- small bottles of wine seem to have more variety here than in the us
- cheese can be vacuum-packed for traveling
- caramel au beurre salé as a spread, in cookies, and in many other forms: salted butter caramel has to be one of the best flavors of France, and boy does it go well with everything!

If you are looking for food people, you might want to visit L'Etoile d'Or in Paris near Pigalle metro. The proprietor specializes in bringing in regional candies from all over France to sell in her shop. It's pricy, but definitely worth it for the special occasion.
posted by whatzit at 2:31 PM on April 11, 2013

I brought several of the food items mentioned above when visiting French friends. Maple sugar candy was a puzzlement to them but in a good way I think. Dried cranberries were a hit. Peanut butter cups were a dismal failure; they do not like peanut butter and my friend insists that she doesn't know many people who do (I don't think her friends represent all French people).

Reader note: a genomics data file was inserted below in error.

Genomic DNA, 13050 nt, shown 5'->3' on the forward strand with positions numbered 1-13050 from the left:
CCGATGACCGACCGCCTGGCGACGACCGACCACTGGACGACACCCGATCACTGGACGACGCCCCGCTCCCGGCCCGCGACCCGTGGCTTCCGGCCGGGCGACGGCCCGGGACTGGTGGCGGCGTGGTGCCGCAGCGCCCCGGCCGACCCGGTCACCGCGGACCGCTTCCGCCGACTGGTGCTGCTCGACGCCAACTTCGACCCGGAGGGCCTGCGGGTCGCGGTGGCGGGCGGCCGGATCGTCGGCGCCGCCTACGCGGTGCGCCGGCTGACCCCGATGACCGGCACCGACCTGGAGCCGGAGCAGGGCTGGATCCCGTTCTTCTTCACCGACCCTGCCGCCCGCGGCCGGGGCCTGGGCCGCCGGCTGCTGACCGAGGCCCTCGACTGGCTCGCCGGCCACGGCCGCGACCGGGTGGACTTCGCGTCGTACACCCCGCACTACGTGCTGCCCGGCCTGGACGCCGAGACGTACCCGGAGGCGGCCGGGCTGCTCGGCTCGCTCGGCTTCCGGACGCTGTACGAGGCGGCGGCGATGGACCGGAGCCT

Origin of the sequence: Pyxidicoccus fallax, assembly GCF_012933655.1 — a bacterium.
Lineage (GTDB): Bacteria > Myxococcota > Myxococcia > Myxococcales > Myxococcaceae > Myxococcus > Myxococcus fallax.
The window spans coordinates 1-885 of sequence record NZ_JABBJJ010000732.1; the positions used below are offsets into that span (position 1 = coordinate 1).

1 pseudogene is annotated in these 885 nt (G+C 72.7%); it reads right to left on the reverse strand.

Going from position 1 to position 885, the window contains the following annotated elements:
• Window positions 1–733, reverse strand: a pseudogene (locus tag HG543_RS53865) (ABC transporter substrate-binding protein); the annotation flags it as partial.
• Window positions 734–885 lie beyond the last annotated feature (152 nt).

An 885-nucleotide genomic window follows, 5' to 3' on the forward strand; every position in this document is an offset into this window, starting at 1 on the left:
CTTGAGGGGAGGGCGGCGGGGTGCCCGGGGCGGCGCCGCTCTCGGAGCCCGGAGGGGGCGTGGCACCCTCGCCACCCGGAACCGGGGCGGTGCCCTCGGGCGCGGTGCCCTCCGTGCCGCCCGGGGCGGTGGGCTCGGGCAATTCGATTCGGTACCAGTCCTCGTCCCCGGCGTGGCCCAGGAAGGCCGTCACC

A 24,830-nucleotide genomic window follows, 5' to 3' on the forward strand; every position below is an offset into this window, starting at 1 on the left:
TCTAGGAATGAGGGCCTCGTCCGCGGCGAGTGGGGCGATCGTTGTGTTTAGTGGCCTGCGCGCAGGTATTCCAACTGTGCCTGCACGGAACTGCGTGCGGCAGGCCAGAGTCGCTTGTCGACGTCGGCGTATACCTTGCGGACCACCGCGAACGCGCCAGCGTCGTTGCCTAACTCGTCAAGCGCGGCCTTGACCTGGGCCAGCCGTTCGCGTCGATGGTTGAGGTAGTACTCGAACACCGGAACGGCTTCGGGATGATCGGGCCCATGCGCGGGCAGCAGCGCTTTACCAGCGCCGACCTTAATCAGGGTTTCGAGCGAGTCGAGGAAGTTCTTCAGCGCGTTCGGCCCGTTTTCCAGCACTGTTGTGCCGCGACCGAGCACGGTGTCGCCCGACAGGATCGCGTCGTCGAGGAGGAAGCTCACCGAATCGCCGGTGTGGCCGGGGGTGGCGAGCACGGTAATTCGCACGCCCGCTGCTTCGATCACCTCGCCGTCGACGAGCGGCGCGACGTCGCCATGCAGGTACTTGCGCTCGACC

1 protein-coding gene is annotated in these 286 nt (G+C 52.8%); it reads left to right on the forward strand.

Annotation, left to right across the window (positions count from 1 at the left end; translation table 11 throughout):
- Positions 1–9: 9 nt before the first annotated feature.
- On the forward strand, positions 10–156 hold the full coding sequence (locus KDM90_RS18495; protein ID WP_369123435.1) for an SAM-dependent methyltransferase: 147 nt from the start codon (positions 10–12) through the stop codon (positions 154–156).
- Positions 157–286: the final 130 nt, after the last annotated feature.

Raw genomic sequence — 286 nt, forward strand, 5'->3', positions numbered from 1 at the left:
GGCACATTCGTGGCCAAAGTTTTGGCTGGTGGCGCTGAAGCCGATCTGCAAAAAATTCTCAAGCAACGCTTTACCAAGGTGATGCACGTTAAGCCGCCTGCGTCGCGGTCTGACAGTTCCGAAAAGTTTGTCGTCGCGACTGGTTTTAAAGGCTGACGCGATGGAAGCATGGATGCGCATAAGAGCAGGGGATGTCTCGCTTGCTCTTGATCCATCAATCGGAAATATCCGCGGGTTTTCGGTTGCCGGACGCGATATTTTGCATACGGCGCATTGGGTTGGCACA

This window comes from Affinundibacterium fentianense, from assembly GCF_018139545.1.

I'm from the Boston area too and brought Red Sox hats; they liked these..

But I think the most appreciated item were back copies of the New Yorker; evidently tres expensive there (or maybe just more than my friend's budget) and she loves reading the magazine.

The best things I brought back was raw linden or limetree honey. You can buy it here but for more than I paid on the street in Paris. I was scared going thru US customs though; no idea if that's really kosher to bring. Watch out for the 'spice wagons' in Paris; they look very inviting with their multitude of compartments overflowing with gorgeous spices, but they overcharge tremendously. One of the funner things we did, because I would never do it here, was go into a perfume shop. We chatted with the shop lady and she selected scents she thought we would like, honing in the perfect one based on our responses. Are their shops that do that for you here? (Sounds like matildaben would know!)
posted by Tandem Affinity at 7:13 PM on April 11, 2013